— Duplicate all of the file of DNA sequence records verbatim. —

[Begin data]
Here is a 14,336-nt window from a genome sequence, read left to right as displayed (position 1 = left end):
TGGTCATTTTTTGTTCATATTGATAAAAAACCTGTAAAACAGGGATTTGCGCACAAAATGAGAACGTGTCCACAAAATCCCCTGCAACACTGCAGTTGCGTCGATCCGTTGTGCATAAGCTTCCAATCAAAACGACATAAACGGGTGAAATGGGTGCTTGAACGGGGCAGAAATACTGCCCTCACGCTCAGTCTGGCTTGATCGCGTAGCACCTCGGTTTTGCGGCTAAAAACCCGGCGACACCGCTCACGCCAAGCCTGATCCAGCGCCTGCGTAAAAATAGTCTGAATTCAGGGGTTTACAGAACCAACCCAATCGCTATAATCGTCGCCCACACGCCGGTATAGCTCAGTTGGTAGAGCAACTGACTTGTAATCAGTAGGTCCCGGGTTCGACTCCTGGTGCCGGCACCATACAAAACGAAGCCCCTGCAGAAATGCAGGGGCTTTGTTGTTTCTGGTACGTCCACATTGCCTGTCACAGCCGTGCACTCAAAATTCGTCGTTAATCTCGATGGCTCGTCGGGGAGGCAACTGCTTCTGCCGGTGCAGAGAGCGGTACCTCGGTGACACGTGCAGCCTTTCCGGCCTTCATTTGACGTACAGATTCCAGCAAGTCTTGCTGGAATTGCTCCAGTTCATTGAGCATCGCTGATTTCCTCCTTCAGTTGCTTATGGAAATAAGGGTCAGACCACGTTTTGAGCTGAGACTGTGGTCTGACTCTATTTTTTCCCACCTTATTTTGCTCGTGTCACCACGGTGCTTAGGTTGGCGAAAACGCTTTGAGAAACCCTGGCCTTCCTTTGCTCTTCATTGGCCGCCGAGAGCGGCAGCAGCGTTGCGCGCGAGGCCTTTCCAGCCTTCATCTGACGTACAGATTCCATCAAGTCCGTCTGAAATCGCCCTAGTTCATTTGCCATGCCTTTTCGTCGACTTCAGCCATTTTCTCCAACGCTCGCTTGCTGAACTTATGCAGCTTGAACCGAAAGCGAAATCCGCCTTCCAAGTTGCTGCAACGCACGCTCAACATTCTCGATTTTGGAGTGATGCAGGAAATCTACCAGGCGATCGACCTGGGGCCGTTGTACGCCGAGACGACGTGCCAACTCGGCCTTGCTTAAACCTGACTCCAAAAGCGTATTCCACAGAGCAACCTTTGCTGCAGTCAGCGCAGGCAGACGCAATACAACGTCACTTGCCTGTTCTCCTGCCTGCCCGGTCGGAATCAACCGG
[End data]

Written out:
Here is a 14,336-nt window from a genome sequence, read left to right as displayed (position 1 = left end):
TGGTCATTTTTTGTTCATATTGATAAAAAACCTGTAAAACAGGGATTTGCGCACAAAATGAGAACGTGTCCACAAAATCCCCTGCAACACTGCAGTTGCGTCGATCCGTTGTGCATAAGCTTCCAATCAAAACGACATAAACGGGTGAAATGGGTGCTTGAACGGGGCAGAAATACTGCCCTCACGCTCAGTCTGGCTTGATCGCGTAGCACCTCGGTTTTGCGGCTAAAAACCCGGCGACACCGCTCACGCCAAGCCTGATCCAGCGCCTGCGTAAAAATAGTCTGAATTCAGGGGTTTACAGAACCAACCCAATCGCTATAATCGTCGCCCACACGCCGGTATAGCTCAGTTGGTAGAGCAACTGACTTGTAATCAGTAGGTCCCGGGTTCGACTCCTGGTGCCGGCACCATACAAAACGAAGCCCCTGCAGAAATGCAGGGGCTTTGTTGTTTCTGGTACGTCCACATTGCCTGTCACAGCCGTGCACTCAAAATTCGTCGTTAATCTCGATGGCTCGTCGGGGAGGCAACTGCTTCTGCCGGTGCAGAGAGCGGTACCTCGGTGACACGTGCAGCCTTTCCGGCCTTCATTTGACGTACAGATTCCAGCAAGTCTTGCTGGAATTGCTCCAGTTCATTGAGCATCGCTGATTTCCTCCTTCAGTTGCTTATGGAAATAAGGGTCAGACCACGTTTTGAGCTGAGACTGTGGTCTGACTCTATTTTTTCCCACCTTATTTTGCTCGTGTCACCACGGTGCTTAGGTTGGCGAAAACGCTTTGAGAAACCCTGGCCTTCCTTTGCTCTTCATTGGCCGCCGAGAGCGGCAGCAGCGTTGCGCGCGAGGCCTTTCCAGCCTTCATCTGACGTACAGATTCCATCAAGTCCGTCTGAAATCGCCCTAGTTCATTTGCCATGCCTTTTCGTCGACTTCAGCCATTTTCTCCAACGCTCGCTTGCTGAACTTATGCAGCTTGAACCGAAAGCGAAATCCGCCTTCCAAGTTGCTGCAACGCACGCTCAACATTCTCGATTTTGGAGTGATGCAGGAAATCTACCAGGCGATCGACCTGGGGCCGTTGTACGCCGAGACGACGTGCCAACTCGGCCTTGCTTAAACCTGACTCCAAAAGCGTATTCCACAGAGCAACCTTTGCTGCAGTCAGCGCAGGCAGACGCAATACAACGTCACTTGCCTGTTCTCCTGCCTGCCCGGTCGGAATCAACCGG